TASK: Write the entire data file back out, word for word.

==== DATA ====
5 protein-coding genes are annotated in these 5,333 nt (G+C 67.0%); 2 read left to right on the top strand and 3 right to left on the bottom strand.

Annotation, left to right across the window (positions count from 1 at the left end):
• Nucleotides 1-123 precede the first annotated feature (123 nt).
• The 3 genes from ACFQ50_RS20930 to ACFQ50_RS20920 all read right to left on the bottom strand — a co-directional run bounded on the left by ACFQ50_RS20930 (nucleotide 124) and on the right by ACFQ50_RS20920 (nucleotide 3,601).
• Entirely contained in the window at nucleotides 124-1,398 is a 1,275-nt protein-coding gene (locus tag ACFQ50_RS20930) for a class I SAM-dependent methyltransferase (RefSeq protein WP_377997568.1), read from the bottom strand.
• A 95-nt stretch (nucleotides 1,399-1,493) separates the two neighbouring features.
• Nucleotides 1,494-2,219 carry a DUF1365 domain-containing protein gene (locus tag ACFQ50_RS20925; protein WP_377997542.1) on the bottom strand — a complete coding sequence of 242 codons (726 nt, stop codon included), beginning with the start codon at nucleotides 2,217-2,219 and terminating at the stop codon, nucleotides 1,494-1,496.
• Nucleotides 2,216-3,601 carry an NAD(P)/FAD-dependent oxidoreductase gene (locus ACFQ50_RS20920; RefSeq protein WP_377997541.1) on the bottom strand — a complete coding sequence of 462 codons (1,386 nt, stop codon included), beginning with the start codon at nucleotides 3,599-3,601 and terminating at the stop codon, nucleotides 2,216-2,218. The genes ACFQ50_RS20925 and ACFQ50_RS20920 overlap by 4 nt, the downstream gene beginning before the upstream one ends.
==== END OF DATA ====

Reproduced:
5 protein-coding genes are annotated in these 5,333 nt (G+C 67.0%); 2 read left to right on the top strand and 3 right to left on the bottom strand.

Annotation, left to right across the window (positions count from 1 at the left end):
• Nucleotides 1-123 precede the first annotated feature (123 nt).
• The 3 genes from ACFQ50_RS20930 to ACFQ50_RS20920 all read right to left on the bottom strand — a co-directional run bounded on the left by ACFQ50_RS20930 (nucleotide 124) and on the right by ACFQ50_RS20920 (nucleotide 3,601).
• Entirely contained in the window at nucleotides 124-1,398 is a 1,275-nt protein-coding gene (locus tag ACFQ50_RS20930) for a class I SAM-dependent methyltransferase (RefSeq protein WP_377997568.1), read from the bottom strand.
• A 95-nt stretch (nucleotides 1,399-1,493) separates the two neighbouring features.
• Nucleotides 1,494-2,219 carry a DUF1365 domain-containing protein gene (locus tag ACFQ50_RS20925; protein WP_377997542.1) on the bottom strand — a complete coding sequence of 242 codons (726 nt, stop codon included), beginning with the start codon at nucleotides 2,217-2,219 and terminating at the stop codon, nucleotides 1,494-1,496.
• Nucleotides 2,216-3,601 carry an NAD(P)/FAD-dependent oxidoreductase gene (locus ACFQ50_RS20920; RefSeq protein WP_377997541.1) on the bottom strand — a complete coding sequence of 462 codons (1,386 nt, stop codon included), beginning with the start codon at nucleotides 3,599-3,601 and terminating at the stop codon, nucleotides 2,216-2,218. The genes ACFQ50_RS20925 and ACFQ50_RS20920 overlap by 4 nt, the downstream gene beginning before the upstream one ends.